Using build-essential (1.3.4)
Using yum (2.1.0)
Uploading chef-server (2.0.0) to: 'http://10.33.33.33:80/'
Uploading python (1.4.1) to: 'http://10.33.33.33:80/'
Uploading build-essential (1.3.4) to: 'http://10.33.33.33:80/'
Uploading yum (2.1.0) to: 'http://10.33.33.33:80/'
If you’re actively developing a cookbook, sometimes you might not want to change version with every little fix. Chef server, however, will not allow uploading same versions of cookbook by default:
$ knife cookbook upload --all --cookbook-path cookbooks
Uploading build-essential [1.3.4]
Uploading chef-server    [2.0.0]
Uploading python         [1.4.1]
Uploading yum            [2.1.0]
ERROR: Version 1.3.4 of cookbook build-essential is frozen. Use --force to override.
WARNING: Not updating version constraints for some cookbooks in the environment as the cookbook is frozen.
Uploaded all cookbooks.
Apparently, we can force update cookbooks by option ”–force”:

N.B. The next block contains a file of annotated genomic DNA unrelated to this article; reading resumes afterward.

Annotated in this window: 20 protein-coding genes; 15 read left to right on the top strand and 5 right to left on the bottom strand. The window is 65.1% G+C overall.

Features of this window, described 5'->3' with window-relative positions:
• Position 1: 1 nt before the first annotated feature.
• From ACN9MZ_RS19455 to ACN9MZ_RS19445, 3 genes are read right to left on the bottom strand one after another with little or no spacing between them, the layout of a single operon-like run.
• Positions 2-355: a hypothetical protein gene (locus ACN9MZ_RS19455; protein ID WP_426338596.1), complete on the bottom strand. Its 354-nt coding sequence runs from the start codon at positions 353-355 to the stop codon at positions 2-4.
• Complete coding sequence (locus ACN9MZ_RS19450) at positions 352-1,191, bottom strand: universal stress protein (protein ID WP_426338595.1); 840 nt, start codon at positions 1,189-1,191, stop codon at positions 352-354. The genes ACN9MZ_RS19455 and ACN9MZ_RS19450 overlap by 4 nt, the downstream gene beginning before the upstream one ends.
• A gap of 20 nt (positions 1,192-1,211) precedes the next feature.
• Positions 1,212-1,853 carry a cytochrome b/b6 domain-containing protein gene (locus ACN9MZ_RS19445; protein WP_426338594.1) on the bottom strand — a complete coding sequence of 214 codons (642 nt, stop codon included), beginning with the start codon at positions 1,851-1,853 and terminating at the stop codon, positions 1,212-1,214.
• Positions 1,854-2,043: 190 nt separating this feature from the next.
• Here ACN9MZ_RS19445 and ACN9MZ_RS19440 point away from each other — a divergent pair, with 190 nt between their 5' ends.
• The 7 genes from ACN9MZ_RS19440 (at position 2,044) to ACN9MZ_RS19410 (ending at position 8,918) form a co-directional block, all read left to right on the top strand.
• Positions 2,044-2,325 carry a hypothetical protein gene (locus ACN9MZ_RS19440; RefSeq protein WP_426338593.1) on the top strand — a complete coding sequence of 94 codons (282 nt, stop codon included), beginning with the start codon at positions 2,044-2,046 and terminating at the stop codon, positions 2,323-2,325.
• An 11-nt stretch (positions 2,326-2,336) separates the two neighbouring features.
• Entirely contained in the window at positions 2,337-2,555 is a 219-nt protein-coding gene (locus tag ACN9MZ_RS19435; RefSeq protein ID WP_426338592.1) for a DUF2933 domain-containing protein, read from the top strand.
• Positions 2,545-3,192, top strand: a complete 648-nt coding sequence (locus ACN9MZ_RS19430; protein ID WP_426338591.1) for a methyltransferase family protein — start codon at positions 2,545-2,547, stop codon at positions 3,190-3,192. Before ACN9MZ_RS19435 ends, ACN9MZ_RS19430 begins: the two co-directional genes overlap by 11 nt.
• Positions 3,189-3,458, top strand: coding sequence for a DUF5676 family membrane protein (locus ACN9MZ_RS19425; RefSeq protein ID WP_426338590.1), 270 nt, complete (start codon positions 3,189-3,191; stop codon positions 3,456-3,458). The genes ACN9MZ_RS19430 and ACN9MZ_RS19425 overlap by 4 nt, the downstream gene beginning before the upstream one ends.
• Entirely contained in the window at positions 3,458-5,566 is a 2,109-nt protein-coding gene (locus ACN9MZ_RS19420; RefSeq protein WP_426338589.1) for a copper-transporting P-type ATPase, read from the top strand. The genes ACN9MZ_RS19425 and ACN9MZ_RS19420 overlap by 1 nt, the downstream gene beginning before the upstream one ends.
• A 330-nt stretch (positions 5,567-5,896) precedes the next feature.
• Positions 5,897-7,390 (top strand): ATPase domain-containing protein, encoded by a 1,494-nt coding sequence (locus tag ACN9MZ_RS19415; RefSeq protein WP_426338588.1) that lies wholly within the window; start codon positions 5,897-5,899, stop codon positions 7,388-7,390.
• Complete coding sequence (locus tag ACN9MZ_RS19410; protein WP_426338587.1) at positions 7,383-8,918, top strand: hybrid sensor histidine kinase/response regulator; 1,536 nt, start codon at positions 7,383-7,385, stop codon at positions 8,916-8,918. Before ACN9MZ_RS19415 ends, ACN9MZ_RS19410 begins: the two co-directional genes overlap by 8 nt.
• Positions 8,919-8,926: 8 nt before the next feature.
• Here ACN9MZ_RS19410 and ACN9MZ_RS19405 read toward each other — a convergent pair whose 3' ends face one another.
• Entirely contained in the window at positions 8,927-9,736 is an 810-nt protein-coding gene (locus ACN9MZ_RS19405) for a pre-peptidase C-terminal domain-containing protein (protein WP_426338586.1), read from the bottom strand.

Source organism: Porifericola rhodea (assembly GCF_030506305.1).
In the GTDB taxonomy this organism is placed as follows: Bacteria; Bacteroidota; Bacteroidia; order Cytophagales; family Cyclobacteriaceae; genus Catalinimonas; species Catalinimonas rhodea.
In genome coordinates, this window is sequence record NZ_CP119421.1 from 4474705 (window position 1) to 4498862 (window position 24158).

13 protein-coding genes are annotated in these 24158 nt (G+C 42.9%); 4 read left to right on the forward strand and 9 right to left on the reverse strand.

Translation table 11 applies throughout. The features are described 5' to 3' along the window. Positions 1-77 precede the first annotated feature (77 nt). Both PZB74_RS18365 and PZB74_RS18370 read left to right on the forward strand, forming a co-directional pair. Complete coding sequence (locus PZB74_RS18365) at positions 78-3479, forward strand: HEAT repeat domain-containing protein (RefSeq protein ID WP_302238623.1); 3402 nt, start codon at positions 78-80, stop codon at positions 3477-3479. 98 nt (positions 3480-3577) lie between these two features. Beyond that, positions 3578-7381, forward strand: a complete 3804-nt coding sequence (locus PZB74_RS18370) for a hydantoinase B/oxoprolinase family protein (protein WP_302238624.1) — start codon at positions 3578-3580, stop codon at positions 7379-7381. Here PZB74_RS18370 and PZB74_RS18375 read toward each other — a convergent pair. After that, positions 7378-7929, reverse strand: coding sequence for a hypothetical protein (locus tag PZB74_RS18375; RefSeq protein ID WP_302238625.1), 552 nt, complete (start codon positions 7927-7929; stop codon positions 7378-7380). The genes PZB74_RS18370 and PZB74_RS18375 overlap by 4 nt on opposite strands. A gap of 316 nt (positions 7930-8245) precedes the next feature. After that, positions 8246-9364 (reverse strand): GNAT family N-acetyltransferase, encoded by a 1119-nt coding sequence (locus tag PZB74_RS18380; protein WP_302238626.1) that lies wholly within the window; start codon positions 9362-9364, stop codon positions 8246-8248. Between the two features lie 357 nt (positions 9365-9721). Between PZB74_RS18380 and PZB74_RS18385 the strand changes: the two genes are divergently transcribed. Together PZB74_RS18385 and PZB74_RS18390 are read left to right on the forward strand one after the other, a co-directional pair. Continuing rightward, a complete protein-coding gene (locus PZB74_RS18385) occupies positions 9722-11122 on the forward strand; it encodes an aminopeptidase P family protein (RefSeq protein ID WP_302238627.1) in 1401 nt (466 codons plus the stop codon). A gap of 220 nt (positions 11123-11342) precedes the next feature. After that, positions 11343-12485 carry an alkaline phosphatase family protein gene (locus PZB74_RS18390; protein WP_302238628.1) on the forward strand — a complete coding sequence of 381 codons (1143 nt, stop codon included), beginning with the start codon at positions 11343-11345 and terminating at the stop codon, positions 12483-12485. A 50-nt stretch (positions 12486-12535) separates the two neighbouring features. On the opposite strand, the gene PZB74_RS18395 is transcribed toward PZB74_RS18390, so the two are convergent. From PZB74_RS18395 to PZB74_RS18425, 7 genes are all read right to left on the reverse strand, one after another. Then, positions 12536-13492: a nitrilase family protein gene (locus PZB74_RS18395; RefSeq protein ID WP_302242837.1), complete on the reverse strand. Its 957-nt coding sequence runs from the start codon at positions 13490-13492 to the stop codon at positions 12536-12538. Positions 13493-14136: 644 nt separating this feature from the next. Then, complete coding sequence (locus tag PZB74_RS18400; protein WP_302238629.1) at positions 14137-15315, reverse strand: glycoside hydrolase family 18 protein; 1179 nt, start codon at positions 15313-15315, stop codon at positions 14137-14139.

$ knife cookbook upload --all --force --cookbook-path cookbooks
Uploading build-essential [1.3.4]
Uploading chef-server    [2.0.0]
Uploading python         [1.4.1]
Uploading yum            [2.1.0]
Uploaded all cookbooks.
All your cookbooks can be viewed in the web interface (if you enable it):chef_cookbooks_listThen, we want to upload or update roles on server. It’s also easy:
$ knife role from file roles/*.json
Updated Role chef!
This is a role in the web interface:chef_role_showAlmost same commands for environment upload or update:
$ knife environment from file environments/*.json
Updated Environment staging!
Updated Environment production!
or nodes:
$ knife node from file nodes/*.json
Updated nodes/web.node.json
You can also upload everything using “upload” command:
$ knife upload nodes
Created nodes/vagrant.json
Updated nodes/web.node.json